Gender in Writing Style

I’ve been going through a very fascinating book by Ben Blatt called Nabakov’s Favorite Word is MauveThis book quantifies commonly accepted writing norms and rules across well-known classics and best-sellers.

We have already talked about adverb usage and exclamation point frequency and these posts have generated much discussion.

This post will talk about words that are present with more frequency in writing based on the gender of the author. I think you’ll find this fascinating. I know I did.


In his book, Nabakov’s Favorite Word is MauveBen Blatt examines the types of words and actual words used most frequently by authors of different genders. He starts out simply by examining Facebook posts.

He starts out by citing a University of Pennsylvania that analyzed millions of Facebook, chatroom, Twitter and blog posts to see what words were being used most by each gender. A table of the results is shown below:

Source Lopsided usage by males Lopsided usage by females
Facebook F*ck, League, Sh*t, F*cking, Shave Shopping, Excited, <3, Boyfriend, Cute
Chat room emoticons 😉 😀
Twitter assent or negation terms Yessir, Nah, Nobody, Ain’t Okay, Yes, Yess, Yesss, Yessss, Nooo, Noooo, Cannot
Blogs Linux, Microsoft, Gaming, Server, Software Hubby, Husband, Adorable, Skirt, Boyfriend

Another study from 2003 conducted by British computer scientists found that males use many more noun specifiers (a, this, these) while females use many more pronouns (I, yourself, their).

It might seem unlikely, but through this analysis, the scientists were able to create an algorithm that could predict an author’s gender with 80% accuracy just by looking at these characteristics.

Bratt extrapolated the methods used in these two studies and began examining classic fiction. He took 100 classic books, 50 by male and 50 by female authors and came up with the following results for frequency of words in descending order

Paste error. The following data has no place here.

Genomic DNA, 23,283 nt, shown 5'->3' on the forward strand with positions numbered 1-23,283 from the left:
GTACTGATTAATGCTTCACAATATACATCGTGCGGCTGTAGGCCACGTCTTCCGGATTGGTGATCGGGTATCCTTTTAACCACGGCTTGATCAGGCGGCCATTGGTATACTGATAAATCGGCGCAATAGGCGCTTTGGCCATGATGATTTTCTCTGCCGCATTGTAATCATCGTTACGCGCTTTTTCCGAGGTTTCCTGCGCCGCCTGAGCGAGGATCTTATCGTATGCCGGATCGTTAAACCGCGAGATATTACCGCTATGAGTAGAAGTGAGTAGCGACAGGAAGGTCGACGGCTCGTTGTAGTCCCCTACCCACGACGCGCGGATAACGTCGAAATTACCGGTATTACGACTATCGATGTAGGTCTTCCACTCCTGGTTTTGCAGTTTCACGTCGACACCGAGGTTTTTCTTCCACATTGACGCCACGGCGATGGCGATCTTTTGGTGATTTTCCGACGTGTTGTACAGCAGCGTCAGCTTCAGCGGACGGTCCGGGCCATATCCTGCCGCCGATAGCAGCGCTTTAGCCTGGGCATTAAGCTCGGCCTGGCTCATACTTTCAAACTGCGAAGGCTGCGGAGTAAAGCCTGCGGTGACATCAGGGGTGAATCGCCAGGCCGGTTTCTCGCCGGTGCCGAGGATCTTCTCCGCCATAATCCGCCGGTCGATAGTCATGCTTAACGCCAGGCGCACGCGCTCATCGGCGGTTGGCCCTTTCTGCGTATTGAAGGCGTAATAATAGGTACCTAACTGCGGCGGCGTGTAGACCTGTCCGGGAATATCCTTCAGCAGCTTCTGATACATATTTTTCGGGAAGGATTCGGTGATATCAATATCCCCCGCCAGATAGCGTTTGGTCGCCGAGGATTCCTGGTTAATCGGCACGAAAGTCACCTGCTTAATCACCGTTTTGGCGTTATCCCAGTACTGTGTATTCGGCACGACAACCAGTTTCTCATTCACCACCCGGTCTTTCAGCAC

Most Gender-Indicative Words in Classic Literature

Male Female
Chief Pillows
Rear Lace
Civil Curls
Bigger Dress
Absolutely China
Enemy Skirt
Fellows Curtains
King Cups
Public Sheets
Contact Shrugged

Blatt then takes these words and does the reverse of his process to see how accurate an examination of both Classic and Best-Selling novels would be in predicting gender of the author. the results are interesting as shown in the following two tables. The errors are noted with an *.

Most Masculine Classic Novels Most Feminine Classic Novels
A Portrait of the Artist as a Young Man – James Joyce Ellen Foster – Kaye Gibbons
Charlotte’s Web – E.B. White Rubyfruit Jungle – Rita Mae Brown
Orlando – Virginia Woolf* A Clockwork Orange – Anthony Burgess*
Animal Farm – George Orwell Their Eyes Were Watching God – Zora Neale Hurston
The Shipping News – Annie Proulx* The Catcher in the Rye – J.D. Salinger
Winesburg, Ohio – Sherwood Anderson Bastard Out of Carolina – Dorothy Allison
Lord of the Flies – William Golding The Color Purple – Alice Walker
Atlas Shrugged – Ayn Rand* Wide Sargasso Sea – Jean Rhys
Death Comes for the Archbishop – Willa Cather* Lady Chatterly’s Lover – D.H. Lawrence*
The Sun Also Rises – Ernest Hemingway The Death of the Heart – Elizabeth Bowen
Most Masculine #1 Bestsellers Most Feminine #1 Bestsellers
Inferno – Dan Brown Kiss the Dead – Laurell K. Hamilton
The Fallen Angel – Daniel Silva Power Play – Danielle Steel
The English Girl – Daniel Silva Hit List – Laurell K. Hamilton
The Heist – Daniel Silva Until the end of Time – Danielle Steel
Act of War – Brad Thor Gone Girl – Gillian Flynn
Flash and Bones – Kathy Reichs* Big Little Lies – Liane Moriarty
The First Phone Call from Heaven – Mitch Albom Dead Ever After – Charlaine Harris
Kill Alex Cross – James Patterson New York to Dallas – J.D. Robb